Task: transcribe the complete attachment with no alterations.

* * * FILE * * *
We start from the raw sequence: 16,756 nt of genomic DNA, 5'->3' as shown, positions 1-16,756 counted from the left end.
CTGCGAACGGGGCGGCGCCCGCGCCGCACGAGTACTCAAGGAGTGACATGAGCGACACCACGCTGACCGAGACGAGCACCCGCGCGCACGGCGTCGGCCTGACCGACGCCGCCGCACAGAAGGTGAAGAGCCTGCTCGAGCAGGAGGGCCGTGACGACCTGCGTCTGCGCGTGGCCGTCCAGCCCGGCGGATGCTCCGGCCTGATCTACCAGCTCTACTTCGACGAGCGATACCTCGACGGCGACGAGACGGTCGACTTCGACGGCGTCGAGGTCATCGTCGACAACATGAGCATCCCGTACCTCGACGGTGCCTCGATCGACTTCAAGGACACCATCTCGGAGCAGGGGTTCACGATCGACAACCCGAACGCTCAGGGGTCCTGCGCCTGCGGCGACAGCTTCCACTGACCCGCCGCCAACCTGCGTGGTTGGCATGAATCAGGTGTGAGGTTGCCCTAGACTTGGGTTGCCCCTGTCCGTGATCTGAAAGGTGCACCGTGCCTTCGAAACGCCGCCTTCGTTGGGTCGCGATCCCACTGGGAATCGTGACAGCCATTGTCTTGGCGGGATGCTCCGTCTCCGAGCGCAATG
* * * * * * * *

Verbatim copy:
We start from the raw sequence: 16,756 nt of genomic DNA, 5'->3' as shown, positions 1-16,756 counted from the left end.
CTGCGAACGGGGCGGCGCCCGCGCCGCACGAGTACTCAAGGAGTGACATGAGCGACACCACGCTGACCGAGACGAGCACCCGCGCGCACGGCGTCGGCCTGACCGACGCCGCCGCACAGAAGGTGAAGAGCCTGCTCGAGCAGGAGGGCCGTGACGACCTGCGTCTGCGCGTGGCCGTCCAGCCCGGCGGATGCTCCGGCCTGATCTACCAGCTCTACTTCGACGAGCGATACCTCGACGGCGACGAGACGGTCGACTTCGACGGCGTCGAGGTCATCGTCGACAACATGAGCATCCCGTACCTCGACGGTGCCTCGATCGACTTCAAGGACACCATCTCGGAGCAGGGGTTCACGATCGACAACCCGAACGCTCAGGGGTCCTGCGCCTGCGGCGACAGCTTCCACTGACCCGCCGCCAACCTGCGTGGTTGGCATGAATCAGGTGTGAGGTTGCCCTAGACTTGGGTTGCCCCTGTCCGTGATCTGAAAGGTGCACCGTGCCTTCGAAACGCCGCCTTCGTTGGGTCGCGATCCCACTGGGAATCGTGACAGCCATTGTCTTGGCGGGATGCTCCGTCTCCGAGCGCAATG